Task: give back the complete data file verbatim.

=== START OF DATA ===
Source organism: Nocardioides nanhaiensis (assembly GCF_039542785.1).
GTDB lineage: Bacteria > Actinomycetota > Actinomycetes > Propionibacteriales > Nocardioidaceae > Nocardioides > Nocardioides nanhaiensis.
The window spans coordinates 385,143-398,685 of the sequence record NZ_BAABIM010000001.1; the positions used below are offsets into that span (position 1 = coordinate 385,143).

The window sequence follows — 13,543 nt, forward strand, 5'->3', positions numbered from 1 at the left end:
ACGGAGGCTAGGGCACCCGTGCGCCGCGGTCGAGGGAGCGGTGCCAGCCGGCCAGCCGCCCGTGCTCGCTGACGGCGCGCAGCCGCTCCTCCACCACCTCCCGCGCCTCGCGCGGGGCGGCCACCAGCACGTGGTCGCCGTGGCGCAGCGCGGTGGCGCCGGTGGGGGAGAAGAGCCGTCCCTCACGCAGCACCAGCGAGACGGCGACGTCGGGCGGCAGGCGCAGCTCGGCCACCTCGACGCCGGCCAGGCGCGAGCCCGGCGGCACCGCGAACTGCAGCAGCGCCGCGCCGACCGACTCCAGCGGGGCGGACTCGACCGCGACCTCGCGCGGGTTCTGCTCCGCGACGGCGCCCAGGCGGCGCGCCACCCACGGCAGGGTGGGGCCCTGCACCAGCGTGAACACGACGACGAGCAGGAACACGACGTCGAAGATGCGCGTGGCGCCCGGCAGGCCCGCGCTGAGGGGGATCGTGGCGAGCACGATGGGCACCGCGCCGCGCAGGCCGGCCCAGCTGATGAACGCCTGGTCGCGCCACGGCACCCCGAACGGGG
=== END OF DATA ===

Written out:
Source organism: Nocardioides nanhaiensis (assembly GCF_039542785.1).
GTDB lineage: Bacteria > Actinomycetota > Actinomycetes > Propionibacteriales > Nocardioidaceae > Nocardioides > Nocardioides nanhaiensis.
The window spans coordinates 385,143-398,685 of the sequence record NZ_BAABIM010000001.1; the positions used below are offsets into that span (position 1 = coordinate 385,143).

The window sequence follows — 13,543 nt, forward strand, 5'->3', positions numbered from 1 at the left end:
ACGGAGGCTAGGGCACCCGTGCGCCGCGGTCGAGGGAGCGGTGCCAGCCGGCCAGCCGCCCGTGCTCGCTGACGGCGCGCAGCCGCTCCTCCACCACCTCCCGCGCCTCGCGCGGGGCGGCCACCAGCACGTGGTCGCCGTGGCGCAGCGCGGTGGCGCCGGTGGGGGAGAAGAGCCGTCCCTCACGCAGCACCAGCGAGACGGCGACGTCGGGCGGCAGGCGCAGCTCGGCCACCTCGACGCCGGCCAGGCGCGAGCCCGGCGGCACCGCGAACTGCAGCAGCGCCGCGCCGACCGACTCCAGCGGGGCGGACTCGACCGCGACCTCGCGCGGGTTCTGCTCCGCGACGGCGCCCAGGCGGCGCGCCACCCACGGCAGGGTGGGGCCCTGCACCAGCGTGAACACGACGACGAGCAGGAACACGACGTCGAAGATGCGCGTGGCGCCCGGCAGGCCCGCGCTGAGGGGGATCGTGGCGAGCACGATGGGCACCGCGCCGCGCAGGCCGGCCCAGCTGATGAACGCCTGGTCGCGCCACGGCACCCCGAACGGGG